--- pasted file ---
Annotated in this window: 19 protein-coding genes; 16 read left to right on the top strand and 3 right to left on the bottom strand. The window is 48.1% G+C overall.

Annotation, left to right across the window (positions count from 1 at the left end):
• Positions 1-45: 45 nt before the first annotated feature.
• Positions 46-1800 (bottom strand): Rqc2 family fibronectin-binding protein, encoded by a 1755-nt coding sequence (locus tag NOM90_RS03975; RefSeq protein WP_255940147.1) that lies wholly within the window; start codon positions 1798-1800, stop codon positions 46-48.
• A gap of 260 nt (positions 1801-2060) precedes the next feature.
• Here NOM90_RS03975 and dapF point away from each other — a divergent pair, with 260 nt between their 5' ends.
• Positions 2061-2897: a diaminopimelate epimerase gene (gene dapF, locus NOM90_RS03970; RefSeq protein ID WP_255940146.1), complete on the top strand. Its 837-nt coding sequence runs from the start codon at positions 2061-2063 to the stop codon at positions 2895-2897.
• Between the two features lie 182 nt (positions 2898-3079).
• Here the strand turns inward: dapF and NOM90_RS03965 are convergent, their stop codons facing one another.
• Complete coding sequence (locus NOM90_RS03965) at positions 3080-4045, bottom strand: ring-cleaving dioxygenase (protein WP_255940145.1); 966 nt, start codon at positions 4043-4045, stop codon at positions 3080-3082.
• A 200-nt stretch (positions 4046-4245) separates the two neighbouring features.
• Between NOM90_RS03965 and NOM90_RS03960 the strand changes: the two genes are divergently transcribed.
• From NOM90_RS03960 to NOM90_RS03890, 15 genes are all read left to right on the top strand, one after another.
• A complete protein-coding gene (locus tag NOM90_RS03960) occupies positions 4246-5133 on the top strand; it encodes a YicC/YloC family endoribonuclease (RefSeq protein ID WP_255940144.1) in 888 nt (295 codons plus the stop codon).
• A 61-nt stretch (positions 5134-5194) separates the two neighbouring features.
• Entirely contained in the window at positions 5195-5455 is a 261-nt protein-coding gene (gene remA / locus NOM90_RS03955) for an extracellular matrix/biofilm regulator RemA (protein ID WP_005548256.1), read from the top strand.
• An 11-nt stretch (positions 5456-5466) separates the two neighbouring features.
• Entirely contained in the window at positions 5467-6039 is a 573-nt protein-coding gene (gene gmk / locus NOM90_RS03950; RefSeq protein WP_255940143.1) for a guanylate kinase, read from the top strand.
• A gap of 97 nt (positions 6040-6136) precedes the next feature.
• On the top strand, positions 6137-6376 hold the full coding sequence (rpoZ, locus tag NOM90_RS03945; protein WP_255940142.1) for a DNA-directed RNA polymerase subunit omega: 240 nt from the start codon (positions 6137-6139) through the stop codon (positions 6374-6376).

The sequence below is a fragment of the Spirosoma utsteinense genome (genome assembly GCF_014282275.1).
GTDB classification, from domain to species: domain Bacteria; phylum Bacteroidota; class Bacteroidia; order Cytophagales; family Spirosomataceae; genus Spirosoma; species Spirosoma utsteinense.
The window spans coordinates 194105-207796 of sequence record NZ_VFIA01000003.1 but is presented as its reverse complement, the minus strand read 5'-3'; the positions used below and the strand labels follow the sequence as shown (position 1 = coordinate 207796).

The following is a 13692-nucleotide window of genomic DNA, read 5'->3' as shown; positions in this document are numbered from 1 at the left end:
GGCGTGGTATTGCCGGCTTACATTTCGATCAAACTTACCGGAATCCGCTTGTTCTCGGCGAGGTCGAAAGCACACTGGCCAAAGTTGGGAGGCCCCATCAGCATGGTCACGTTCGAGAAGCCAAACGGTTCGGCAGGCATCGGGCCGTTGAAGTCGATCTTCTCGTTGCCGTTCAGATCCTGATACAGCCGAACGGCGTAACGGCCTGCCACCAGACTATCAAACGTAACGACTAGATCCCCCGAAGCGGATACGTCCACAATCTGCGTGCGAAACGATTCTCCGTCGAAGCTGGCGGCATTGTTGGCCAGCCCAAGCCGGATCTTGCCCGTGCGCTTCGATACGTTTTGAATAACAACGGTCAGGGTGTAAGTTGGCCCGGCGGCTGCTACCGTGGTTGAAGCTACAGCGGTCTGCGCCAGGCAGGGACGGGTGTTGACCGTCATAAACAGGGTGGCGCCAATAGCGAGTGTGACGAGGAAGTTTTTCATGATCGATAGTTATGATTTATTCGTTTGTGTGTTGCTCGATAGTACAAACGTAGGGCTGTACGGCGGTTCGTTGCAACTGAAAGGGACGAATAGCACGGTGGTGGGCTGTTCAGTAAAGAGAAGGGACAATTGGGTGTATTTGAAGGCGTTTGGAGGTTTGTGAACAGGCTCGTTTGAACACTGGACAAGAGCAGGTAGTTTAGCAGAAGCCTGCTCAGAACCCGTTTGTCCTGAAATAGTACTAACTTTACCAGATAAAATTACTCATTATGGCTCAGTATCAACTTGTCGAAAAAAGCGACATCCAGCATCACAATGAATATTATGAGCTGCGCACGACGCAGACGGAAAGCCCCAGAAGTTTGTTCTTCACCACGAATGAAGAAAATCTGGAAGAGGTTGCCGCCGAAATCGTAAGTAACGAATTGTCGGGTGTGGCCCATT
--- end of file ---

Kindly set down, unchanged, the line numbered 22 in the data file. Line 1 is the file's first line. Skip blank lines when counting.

GTDB classification, from domain to species: domain Bacteria; phylum Bacteroidota; class Bacteroidia; order Cytophagales; family Spirosomataceae; genus Spirosoma; species Spirosoma utsteinense.